Another young defensive back I’ll be keeping tabs on is second-year cornerback Horace Richardson. Richardson was in excellent position to force a incompletion on an Adam Thielen fade during DB/WR drills. He worked with the second-team and was looking smooth when watching his footwork and technique. After spending last season on the practice squad, Richardson is continuing to develop. He was contesting throws and staying tight to receivers in and out of their breaks.

Finally, safety Tray Matthews had a notable pass breakup on a poorly thrown Peter Pujals pass in the flat. Matthews is another player who could surprise people in camp as the Vikings start trimming their roster down in the backend.

Notes and Depth Chart Update:

Mike Zimmer announced Clancy Barone will be co-offensive line coach with assistant Andrew Janocko. Offensive assistant Todd Downing will now coach the tight ends to fill Barone’s vacant position.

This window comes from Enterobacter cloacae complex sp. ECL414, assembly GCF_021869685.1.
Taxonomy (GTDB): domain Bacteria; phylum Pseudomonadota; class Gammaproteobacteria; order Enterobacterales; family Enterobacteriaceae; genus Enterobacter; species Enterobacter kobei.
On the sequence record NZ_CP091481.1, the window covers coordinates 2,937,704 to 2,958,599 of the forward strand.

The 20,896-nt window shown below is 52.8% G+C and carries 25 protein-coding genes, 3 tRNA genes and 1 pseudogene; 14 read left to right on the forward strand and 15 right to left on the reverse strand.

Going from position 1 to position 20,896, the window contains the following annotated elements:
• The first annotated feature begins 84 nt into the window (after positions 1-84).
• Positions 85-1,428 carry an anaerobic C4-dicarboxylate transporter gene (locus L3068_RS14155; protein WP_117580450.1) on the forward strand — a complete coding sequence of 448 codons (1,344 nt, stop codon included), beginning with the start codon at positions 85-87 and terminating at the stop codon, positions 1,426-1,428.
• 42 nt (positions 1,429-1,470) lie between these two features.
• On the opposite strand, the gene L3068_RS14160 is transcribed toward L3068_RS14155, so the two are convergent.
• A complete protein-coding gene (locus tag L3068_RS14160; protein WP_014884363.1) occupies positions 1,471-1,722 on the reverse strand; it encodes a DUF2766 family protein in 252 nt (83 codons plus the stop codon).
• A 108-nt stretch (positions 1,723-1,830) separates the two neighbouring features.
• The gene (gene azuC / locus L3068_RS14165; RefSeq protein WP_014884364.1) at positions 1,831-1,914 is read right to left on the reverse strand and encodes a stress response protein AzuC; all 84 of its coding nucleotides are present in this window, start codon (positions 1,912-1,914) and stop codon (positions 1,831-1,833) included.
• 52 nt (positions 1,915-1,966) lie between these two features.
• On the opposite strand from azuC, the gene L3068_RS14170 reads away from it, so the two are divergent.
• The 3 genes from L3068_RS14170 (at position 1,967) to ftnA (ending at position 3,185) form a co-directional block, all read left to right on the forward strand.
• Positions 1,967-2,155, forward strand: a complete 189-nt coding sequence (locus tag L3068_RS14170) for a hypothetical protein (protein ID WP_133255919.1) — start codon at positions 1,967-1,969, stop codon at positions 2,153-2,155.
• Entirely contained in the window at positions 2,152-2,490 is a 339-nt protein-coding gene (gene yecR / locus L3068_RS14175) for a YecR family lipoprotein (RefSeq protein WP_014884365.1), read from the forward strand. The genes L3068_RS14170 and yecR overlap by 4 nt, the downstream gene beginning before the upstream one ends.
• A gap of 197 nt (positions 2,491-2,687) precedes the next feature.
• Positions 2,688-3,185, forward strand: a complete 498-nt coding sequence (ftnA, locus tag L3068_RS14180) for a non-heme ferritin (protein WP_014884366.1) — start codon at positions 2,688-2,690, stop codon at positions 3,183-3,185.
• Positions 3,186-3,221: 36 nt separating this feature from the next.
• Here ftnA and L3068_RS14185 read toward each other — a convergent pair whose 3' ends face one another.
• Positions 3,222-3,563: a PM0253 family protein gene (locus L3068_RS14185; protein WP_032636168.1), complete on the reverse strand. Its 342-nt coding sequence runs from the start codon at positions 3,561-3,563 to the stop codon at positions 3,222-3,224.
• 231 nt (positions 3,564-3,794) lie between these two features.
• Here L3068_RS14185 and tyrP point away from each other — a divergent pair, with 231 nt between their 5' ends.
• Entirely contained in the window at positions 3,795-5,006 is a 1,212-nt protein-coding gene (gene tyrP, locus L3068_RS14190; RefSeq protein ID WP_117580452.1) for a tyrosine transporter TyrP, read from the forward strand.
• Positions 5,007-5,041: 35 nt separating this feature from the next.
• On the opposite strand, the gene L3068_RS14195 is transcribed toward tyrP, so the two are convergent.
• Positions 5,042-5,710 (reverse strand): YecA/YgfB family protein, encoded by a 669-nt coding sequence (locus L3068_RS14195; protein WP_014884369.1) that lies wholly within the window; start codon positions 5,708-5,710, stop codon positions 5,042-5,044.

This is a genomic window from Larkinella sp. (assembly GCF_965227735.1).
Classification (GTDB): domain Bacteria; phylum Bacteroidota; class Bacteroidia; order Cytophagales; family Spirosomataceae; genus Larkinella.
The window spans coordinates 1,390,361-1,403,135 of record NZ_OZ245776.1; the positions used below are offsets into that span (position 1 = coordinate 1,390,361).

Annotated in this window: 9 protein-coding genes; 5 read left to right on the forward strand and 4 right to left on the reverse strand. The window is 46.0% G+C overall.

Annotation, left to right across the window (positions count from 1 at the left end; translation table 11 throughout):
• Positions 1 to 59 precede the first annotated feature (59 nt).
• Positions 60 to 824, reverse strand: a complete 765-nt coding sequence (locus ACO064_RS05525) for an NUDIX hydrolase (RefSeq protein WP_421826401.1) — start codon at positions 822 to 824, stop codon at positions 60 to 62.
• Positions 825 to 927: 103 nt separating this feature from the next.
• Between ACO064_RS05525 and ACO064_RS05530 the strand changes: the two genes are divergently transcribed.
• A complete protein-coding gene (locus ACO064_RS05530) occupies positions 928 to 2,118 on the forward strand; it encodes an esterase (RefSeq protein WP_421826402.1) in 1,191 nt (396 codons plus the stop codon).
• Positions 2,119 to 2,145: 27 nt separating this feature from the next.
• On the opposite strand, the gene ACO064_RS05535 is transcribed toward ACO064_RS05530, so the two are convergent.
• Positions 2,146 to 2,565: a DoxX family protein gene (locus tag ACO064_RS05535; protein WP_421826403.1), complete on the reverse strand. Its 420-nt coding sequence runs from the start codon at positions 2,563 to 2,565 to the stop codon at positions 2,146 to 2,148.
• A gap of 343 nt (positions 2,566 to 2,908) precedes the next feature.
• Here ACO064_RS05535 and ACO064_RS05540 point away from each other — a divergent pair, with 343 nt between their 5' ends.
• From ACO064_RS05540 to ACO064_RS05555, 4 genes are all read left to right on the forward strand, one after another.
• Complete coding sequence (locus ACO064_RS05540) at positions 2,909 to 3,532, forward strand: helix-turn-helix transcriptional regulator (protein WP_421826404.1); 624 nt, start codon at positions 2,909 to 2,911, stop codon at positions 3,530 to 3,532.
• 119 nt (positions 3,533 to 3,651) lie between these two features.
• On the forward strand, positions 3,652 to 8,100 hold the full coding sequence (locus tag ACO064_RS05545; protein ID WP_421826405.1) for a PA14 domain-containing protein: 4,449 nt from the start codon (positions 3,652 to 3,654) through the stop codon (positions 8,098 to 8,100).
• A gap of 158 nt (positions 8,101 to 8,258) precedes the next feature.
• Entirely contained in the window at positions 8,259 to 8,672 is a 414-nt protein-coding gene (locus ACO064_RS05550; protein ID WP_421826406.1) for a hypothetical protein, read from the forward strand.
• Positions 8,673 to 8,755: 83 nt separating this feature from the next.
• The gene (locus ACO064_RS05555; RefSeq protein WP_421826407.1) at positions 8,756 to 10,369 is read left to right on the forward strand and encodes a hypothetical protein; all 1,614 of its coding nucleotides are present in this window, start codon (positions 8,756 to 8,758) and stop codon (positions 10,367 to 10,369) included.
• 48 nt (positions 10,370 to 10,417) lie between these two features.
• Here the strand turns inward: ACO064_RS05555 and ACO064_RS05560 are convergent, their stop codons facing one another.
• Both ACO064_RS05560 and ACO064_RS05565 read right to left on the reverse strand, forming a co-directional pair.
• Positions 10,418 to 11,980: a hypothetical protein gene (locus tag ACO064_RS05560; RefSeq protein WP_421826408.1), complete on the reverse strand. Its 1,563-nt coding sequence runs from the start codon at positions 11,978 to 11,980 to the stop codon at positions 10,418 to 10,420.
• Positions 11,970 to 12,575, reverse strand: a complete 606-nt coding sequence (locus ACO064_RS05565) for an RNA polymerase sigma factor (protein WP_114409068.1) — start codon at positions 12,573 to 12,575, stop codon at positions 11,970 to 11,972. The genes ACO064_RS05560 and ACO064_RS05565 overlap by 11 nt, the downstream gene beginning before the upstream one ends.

As camp progresses, it's worth seeing the evolution of the special teams depth chart. For now, here's a look at the punt return units:

First team punt return: Holton Hill, Jayron Kearse, Ben Gedeon, Stephen Weatherly, Eric Wilson, Blake Bell, Reshard Cliett, Anthony Harris, Mackensie Alexander

Second team punt return: Laquon Treadwell, Jack Tocho, David Morgan, Devante Downs, Tashawn Bower, Brandon Zylstra, Kentrell Brothers, Roc Thomas, Tray Matthews, Horace Richardson.

5 comments:

  1. Replies
    1. Same players as in the day one notebook!

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  2. I believe you meant to say they'll be co-offensive line coaches in your last section.

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  3. As always excellent read!! Will be looking forward to reading your updates.

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    Replies
    1. Thank you for reading, Dan. Appreciate it!